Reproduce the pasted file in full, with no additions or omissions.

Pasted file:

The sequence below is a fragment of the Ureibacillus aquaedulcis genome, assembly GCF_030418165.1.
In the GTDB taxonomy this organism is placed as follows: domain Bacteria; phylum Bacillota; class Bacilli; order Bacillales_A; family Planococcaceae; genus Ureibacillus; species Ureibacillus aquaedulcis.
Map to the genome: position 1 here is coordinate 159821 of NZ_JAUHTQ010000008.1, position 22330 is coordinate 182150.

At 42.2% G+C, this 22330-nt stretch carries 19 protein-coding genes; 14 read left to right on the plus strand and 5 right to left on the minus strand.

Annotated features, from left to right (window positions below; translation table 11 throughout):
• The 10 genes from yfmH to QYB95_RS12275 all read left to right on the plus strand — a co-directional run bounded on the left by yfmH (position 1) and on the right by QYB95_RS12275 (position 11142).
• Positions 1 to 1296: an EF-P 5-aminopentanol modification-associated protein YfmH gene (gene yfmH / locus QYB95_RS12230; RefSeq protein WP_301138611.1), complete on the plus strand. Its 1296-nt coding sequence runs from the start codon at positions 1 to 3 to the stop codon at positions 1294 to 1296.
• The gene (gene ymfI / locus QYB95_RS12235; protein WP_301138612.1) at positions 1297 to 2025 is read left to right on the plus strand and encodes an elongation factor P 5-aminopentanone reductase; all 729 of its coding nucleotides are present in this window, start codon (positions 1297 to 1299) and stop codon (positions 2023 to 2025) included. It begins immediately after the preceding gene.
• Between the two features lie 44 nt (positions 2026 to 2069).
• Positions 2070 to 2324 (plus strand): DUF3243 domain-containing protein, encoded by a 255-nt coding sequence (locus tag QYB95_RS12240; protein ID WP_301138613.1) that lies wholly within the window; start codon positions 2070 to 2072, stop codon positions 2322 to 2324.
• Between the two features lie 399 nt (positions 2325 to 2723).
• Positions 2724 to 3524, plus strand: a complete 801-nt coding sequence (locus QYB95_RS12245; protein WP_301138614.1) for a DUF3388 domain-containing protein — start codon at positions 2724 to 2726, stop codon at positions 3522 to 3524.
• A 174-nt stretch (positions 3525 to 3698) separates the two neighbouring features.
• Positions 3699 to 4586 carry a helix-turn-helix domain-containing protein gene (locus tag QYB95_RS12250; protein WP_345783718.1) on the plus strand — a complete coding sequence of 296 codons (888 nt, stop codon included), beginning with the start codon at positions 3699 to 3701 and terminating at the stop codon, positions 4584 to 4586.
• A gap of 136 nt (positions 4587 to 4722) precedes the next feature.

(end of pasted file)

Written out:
The sequence below is a fragment of the Ureibacillus aquaedulcis genome, assembly GCF_030418165.1.
In the GTDB taxonomy this organism is placed as follows: domain Bacteria; phylum Bacillota; class Bacilli; order Bacillales_A; family Planococcaceae; genus Ureibacillus; species Ureibacillus aquaedulcis.
Map to the genome: position 1 here is coordinate 159821 of NZ_JAUHTQ010000008.1, position 22330 is coordinate 182150.

At 42.2% G+C, this 22330-nt stretch carries 19 protein-coding genes; 14 read left to right on the plus strand and 5 right to left on the minus strand.

Annotated features, from left to right (window positions below; translation table 11 throughout):
• The 10 genes from yfmH to QYB95_RS12275 all read left to right on the plus strand — a co-directional run bounded on the left by yfmH (position 1) and on the right by QYB95_RS12275 (position 11142).
• Positions 1 to 1296: an EF-P 5-aminopentanol modification-associated protein YfmH gene (gene yfmH / locus QYB95_RS12230; RefSeq protein WP_301138611.1), complete on the plus strand. Its 1296-nt coding sequence runs from the start codon at positions 1 to 3 to the stop codon at positions 1294 to 1296.
• The gene (gene ymfI / locus QYB95_RS12235; protein WP_301138612.1) at positions 1297 to 2025 is read left to right on the plus strand and encodes an elongation factor P 5-aminopentanone reductase; all 729 of its coding nucleotides are present in this window, start codon (positions 1297 to 1299) and stop codon (positions 2023 to 2025) included. It begins immediately after the preceding gene.
• Between the two features lie 44 nt (positions 2026 to 2069).
• Positions 2070 to 2324 (plus strand): DUF3243 domain-containing protein, encoded by a 255-nt coding sequence (locus tag QYB95_RS12240; protein ID WP_301138613.1) that lies wholly within the window; start codon positions 2070 to 2072, stop codon positions 2322 to 2324.
• Between the two features lie 399 nt (positions 2325 to 2723).
• Positions 2724 to 3524, plus strand: a complete 801-nt coding sequence (locus QYB95_RS12245; protein WP_301138614.1) for a DUF3388 domain-containing protein — start codon at positions 2724 to 2726, stop codon at positions 3522 to 3524.
• A 174-nt stretch (positions 3525 to 3698) separates the two neighbouring features.
• Positions 3699 to 4586 carry a helix-turn-helix domain-containing protein gene (locus tag QYB95_RS12250; protein WP_345783718.1) on the plus strand — a complete coding sequence of 296 codons (888 nt, stop codon included), beginning with the start codon at positions 3699 to 3701 and terminating at the stop codon, positions 4584 to 4586.
• A gap of 136 nt (positions 4587 to 4722) precedes the next feature.